Mark Williams can have cable at his Fernside Street home in Lee, Massachusetts, but only if he pays Time Warner a $12,000 installation fee.
Town officials are livid that Time Warner is demanding the exorbitant fee (as opposed to the typical $35 installation charge) because his home is roughly a half-mile away from the closest Time Warner Cable subscriber and approximately 300 feet from the nearest utility pole. The company has evoked the so-called “long-driveway” clause in the town’s license agreement, which Malcolm Chisholm—a Lee attorney and the town’s delegate to the local Cable Television Advisory Committee—says is being interpreted incorrectly. Chisholm claims the contract entitles all Lee homes to cable service if electric and telephone service are already available.
The town has advised Time Warner it has 30 days to reverse its stance; otherwise it will begin taking money from the ten-thousand dollars Time Warner posted with Lee as part of its local license agreement.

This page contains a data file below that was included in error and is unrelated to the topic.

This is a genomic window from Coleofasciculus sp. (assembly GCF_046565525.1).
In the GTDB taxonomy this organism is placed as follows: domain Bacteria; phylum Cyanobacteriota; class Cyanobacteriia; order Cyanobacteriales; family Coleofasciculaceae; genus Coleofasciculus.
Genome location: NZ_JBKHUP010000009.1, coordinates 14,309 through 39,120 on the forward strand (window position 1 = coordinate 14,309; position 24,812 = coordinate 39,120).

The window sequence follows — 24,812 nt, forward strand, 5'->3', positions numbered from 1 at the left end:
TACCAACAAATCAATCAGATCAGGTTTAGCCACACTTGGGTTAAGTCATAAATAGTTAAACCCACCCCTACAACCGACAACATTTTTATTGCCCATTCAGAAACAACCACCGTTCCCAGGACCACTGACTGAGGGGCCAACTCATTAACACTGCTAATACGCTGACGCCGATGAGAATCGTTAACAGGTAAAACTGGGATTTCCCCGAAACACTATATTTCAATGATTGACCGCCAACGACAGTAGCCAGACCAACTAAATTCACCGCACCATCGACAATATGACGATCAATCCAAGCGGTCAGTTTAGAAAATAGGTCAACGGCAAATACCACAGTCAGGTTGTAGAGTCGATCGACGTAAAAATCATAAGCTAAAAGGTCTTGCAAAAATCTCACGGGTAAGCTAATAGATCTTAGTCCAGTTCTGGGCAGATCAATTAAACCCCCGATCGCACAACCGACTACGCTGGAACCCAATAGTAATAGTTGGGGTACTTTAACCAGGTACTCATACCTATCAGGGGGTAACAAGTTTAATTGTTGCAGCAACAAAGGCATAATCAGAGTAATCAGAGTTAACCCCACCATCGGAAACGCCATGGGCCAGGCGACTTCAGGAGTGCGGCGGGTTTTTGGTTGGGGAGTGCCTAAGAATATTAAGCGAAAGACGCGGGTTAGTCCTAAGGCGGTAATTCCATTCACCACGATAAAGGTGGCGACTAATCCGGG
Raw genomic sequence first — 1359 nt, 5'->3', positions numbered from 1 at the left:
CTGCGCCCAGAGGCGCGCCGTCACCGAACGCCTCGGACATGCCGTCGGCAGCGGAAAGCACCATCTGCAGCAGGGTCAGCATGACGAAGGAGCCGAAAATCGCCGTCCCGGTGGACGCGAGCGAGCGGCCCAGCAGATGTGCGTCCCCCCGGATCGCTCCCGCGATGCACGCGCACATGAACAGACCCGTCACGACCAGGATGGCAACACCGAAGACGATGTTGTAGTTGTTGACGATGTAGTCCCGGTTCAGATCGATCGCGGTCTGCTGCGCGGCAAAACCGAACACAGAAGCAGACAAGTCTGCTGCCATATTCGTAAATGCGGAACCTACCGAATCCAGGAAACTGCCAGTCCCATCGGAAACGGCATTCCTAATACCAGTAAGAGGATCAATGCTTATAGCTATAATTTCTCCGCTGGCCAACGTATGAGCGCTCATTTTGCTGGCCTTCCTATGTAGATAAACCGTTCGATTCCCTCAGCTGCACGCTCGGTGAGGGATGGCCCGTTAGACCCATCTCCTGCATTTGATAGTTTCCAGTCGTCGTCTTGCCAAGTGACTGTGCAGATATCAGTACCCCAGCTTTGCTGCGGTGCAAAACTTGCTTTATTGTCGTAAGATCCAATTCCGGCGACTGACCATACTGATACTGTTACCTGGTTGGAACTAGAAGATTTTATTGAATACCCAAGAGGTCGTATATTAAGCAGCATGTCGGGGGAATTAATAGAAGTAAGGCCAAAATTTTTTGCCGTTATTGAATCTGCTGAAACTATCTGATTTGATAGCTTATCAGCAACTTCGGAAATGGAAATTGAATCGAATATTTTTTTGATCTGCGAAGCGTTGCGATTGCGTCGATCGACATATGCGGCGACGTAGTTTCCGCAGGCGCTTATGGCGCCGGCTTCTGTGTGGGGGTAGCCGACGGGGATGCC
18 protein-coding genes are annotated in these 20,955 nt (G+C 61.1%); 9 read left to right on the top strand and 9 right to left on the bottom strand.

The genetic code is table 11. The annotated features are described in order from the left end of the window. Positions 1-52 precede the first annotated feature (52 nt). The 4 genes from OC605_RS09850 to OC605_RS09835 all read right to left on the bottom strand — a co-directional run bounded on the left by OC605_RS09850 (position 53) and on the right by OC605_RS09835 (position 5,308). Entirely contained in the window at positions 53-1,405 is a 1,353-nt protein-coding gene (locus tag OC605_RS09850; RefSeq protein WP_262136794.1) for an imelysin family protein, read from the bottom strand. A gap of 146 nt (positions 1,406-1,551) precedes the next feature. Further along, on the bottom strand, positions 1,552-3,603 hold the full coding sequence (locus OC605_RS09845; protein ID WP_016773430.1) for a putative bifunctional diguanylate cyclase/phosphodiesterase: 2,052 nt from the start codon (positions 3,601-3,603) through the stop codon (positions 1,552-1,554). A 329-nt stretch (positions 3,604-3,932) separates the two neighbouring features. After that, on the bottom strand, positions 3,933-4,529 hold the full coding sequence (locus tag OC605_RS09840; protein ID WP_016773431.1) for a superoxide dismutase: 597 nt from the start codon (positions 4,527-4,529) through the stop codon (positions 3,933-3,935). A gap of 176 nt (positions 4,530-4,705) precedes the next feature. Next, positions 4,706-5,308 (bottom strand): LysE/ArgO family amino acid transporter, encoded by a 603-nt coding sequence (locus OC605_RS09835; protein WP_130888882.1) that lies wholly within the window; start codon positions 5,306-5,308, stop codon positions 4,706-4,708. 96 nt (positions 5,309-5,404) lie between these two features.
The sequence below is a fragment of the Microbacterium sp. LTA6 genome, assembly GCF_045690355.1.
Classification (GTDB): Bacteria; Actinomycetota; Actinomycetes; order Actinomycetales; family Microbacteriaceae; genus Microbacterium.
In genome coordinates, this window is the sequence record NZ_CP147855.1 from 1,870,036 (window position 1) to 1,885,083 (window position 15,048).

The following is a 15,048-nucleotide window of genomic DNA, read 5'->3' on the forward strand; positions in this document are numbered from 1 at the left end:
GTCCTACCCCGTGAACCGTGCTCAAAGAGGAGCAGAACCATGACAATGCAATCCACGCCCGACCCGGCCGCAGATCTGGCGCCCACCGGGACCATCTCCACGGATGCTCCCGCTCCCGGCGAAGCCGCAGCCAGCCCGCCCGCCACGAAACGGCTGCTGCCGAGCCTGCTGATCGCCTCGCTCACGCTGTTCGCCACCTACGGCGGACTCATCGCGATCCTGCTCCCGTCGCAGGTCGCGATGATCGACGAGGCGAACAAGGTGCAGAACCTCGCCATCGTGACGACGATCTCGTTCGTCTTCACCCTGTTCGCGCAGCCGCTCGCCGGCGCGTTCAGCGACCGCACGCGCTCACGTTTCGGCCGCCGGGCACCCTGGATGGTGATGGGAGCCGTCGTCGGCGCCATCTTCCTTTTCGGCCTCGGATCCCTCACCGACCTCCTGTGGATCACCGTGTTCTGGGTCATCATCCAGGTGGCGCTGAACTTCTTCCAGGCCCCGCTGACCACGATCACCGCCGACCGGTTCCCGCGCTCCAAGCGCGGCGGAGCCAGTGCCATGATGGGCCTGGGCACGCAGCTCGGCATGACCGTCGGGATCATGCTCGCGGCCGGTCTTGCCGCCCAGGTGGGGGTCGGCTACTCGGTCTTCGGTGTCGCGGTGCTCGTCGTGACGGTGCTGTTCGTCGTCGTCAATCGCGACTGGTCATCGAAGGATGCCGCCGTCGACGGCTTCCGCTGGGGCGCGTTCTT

For its part, Time Warner claims the company is within its rights to assess a higher free for installing cable in remote sections of a community. “A portion of the costs of extending cable plant to very sparsely populated areas is borne by the residents of the area who wish to receive the service,” Time Warner spokesman Michael Bucci wrote in an e-mail to a local newspaper, the Berkshire Eagle. “Otherwise, the cost of providing service to these areas is borne by our other customers, who receive no benefit from that construction.”
In a similar case in 2007, Time Warner agreed to drop its claim that a Lee homeowner pay $1,102 for cable installation, a decision which followed the town threatening the company with financial penalties.
In addition to cable TV and telephone service, Williams says he’s also interested in Time Warner’s high-speed Internet. He says he’s willing to pay extra, but he won’t fork over $12,000.